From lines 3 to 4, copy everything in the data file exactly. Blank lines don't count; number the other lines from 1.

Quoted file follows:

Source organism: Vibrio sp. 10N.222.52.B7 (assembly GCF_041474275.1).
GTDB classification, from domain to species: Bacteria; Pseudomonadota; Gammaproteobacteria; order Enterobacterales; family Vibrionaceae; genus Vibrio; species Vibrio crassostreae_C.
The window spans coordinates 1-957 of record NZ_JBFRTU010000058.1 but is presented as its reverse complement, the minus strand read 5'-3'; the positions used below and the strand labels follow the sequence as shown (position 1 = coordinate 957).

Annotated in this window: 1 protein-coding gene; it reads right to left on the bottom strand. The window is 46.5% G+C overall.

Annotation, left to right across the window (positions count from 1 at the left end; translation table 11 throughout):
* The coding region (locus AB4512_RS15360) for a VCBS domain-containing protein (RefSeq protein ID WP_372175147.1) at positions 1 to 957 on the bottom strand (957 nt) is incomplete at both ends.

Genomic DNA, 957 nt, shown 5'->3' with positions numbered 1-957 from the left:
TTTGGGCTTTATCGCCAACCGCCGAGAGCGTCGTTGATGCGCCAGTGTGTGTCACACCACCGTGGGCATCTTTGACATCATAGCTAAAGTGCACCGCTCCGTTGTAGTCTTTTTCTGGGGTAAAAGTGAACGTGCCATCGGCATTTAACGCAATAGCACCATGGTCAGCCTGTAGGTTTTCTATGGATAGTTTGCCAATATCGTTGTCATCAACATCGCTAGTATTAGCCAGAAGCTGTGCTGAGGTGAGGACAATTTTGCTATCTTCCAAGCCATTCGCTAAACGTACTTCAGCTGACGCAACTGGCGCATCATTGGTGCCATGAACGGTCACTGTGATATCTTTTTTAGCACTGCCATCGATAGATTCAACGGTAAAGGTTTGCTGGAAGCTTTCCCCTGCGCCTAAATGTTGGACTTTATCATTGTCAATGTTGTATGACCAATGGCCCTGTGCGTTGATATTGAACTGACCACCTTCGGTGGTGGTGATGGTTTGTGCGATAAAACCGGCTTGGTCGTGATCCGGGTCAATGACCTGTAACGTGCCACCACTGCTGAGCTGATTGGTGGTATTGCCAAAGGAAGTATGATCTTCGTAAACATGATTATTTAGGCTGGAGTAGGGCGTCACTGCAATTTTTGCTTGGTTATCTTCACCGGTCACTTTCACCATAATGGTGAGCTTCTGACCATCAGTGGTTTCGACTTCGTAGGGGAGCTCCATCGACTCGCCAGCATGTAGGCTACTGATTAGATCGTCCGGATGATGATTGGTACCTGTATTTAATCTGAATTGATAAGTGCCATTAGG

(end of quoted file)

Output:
The window spans coordinates 1-957 of record NZ_JBFRTU010000058.1 but is presented as its reverse complement, the minus strand read 5'-3'; the positions used below and the strand labels follow the sequence as shown (position 1 = coordinate 957).

Annotated in this window: 1 protein-coding gene; it reads right to left on the bottom strand. The window is 46.5% G+C overall.